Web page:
Why positive relationships are important
Why positive relationships are important
The way we build good relationships with children changes according to their age and stage of a child. Having a positive relationship with children is important because when a child feels comfortable with us they feel that they can separate a lot easily from their parents, children are also more likely to join in play and activities if they feel secure. Practitioners can respond to children more effectively because they are able to recognise the child’s expressions and emotions, they can also plan more accurately as they understand the development needs and know their interests.
Children feel more confident talking when they have a positive relationship with somebody, they are also less likely to show unwanted behaviour as practitioners can recognise and meet their needs. Good relationships with children are built and maintained by communicating effectively, identifying and sorting out conflicts and disagreements, being consistent and fair, showing respect and courtesy, valuing and respecting as individuals, keeping promises and honouring commitments, monitoring impact of own behaviour on others, keeping confidentiality as appropriate and recognising and responding appropriately to the power base underpinning relationships.
Young people are all different from one another, this means that we need to approach and communicate with them according to their age/stage of development, needs and personality. Having a positive relationship with young people is important because young children are likely to undergo significant changes in their lives as well as physically growing up. Young children need to be able to turn to adults for advice, reassurance and to be understood. Young children are quick to identify adults that are likely to listen to them and emphasise with them. It is important that adults don’t dismiss young people’s problems, even if they seem to be out of hand. Young people may stop communicating altogether with adults if they feel that they are not being listened to, this could be worrying as most young children like to ‘warm up’ by talking generally before decided weather or not to talk about some deeper issues that are affecting them with trusted adults. Positive relationships with young children are built and maintained by respecting their views, which may seem a little different to our own, giving them a lot of your time and giving them a lot of responsibility, by doing this is shows them that you do have a lot of faith and trust in them.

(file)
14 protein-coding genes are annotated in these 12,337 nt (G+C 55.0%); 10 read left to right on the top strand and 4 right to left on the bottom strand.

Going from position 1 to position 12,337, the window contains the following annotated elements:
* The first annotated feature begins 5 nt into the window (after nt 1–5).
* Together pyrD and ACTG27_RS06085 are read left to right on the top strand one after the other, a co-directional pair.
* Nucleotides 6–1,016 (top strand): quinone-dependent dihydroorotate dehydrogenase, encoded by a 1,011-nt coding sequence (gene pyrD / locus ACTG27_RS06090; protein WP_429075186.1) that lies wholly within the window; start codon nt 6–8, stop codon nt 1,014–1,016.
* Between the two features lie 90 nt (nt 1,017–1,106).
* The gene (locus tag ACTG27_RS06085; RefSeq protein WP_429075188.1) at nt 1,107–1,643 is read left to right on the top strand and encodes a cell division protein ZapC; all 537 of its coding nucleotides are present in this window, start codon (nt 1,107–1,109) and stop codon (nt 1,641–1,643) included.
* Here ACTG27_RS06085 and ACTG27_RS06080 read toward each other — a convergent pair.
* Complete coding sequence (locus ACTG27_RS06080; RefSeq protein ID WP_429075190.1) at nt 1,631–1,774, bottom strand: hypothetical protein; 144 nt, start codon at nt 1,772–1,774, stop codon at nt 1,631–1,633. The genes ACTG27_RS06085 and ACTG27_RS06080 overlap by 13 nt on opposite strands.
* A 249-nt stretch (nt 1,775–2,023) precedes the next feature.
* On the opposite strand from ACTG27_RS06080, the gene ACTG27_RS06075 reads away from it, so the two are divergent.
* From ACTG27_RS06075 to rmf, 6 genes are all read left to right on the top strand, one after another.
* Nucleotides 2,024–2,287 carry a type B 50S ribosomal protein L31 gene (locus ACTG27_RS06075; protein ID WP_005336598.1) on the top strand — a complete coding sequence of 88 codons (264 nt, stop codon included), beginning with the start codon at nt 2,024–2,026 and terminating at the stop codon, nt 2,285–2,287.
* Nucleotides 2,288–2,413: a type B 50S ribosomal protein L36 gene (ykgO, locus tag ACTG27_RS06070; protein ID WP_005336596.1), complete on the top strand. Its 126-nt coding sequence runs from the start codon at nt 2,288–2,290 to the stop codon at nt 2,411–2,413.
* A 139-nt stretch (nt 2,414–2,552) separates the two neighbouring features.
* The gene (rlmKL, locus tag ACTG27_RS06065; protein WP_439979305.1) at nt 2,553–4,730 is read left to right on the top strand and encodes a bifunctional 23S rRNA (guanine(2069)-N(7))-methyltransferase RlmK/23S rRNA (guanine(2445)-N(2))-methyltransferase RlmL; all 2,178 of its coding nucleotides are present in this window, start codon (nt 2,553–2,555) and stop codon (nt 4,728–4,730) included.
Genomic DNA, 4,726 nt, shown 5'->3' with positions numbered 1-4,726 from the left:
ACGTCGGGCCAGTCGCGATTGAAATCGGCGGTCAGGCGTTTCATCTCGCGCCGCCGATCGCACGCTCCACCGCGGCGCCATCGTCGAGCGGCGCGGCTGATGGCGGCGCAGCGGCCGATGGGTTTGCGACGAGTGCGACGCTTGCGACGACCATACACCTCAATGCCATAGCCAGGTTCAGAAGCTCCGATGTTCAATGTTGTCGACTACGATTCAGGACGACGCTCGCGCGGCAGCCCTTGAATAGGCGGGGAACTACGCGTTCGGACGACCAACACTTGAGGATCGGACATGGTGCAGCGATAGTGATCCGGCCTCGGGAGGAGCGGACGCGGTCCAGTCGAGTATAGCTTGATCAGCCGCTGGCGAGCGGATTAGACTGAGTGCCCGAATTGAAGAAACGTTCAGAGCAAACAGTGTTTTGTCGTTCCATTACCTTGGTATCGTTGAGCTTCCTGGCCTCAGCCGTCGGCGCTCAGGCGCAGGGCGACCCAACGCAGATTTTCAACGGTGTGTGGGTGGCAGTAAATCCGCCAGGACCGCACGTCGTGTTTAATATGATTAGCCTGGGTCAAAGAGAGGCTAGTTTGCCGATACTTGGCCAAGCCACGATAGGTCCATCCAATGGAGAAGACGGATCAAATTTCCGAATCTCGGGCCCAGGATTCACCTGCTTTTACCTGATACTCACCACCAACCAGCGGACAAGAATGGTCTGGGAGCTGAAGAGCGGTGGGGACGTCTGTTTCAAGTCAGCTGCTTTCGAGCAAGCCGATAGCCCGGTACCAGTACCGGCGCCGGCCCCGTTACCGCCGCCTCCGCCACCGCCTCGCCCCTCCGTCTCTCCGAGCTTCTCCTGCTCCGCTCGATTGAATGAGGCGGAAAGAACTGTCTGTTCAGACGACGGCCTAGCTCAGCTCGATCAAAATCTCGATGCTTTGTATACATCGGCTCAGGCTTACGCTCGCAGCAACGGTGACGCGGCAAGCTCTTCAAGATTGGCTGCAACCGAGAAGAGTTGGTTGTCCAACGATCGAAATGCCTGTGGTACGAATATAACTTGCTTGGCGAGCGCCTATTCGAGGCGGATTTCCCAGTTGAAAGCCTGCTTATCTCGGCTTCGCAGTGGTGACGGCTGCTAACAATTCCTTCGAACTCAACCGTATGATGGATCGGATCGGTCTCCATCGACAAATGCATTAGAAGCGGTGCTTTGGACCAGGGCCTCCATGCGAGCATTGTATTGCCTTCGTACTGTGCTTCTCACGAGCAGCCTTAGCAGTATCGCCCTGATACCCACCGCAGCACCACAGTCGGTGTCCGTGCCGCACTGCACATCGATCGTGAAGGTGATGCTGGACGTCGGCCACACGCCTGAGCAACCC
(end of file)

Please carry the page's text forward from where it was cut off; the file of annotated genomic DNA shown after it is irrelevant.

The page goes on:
It is important that we build positive relationships with parents/carers so that we can work together with them to benefit the child in a variety of ways. Parents/carers have strong emotional attachments with their children, they are the child’s ‘safe base’ and they have a personal reason for involvement in their child’s welfare and education. Settings need to have a positive relationship with all parents/carers, making sure that they are happy and feel safe to leave their children with us. Every setting that has a strong bond with parents/carers, parental participation and involvement is fundamental. Parents/carers are equal partners with valuable knowledge and information about their child to share with us, so it is important that we have positive relationships so this information can be shared with the setting, this helps settings understand and enhance the child’s development. Positive relationships with parents/carers are built and maintained by sharing development information with each other and learning about the child’s interests, gaining trust, having confidence whilst communicating, respecting them as individuals, trusting them and reassuring them at times when needed.
Agencies and other professionals-
It is important that we build positive relationships with everyone involved with the children that attend the setting because children do not come to our setting alone and it is very rare that we are the only people involved in the child’s education, development and well-being. Some children may have additional needs and may have a range of other people involved in their care, for example; a speech and language therapist or a social worker. This means that we must be able to establish effective relationships with a range of people from children’s families through to other colleagues or other professionals. Positive relationships are essential for good communication.
If we didn’t have good and positive relationships with agencies and other professionals then there could be a danger that information could be passed inaccurately or that information could be withheld because they feel we may not be trusted. Positive relationships are built and maintained by having mutual respect and the understanding that although everyone’s approaches may be different, everyone that is involved is working towards the same end which is the welfare and education of the children. Good relationships are built on trust and information that is given in confidence must remain confidential unless an issue arises about the child’s safety.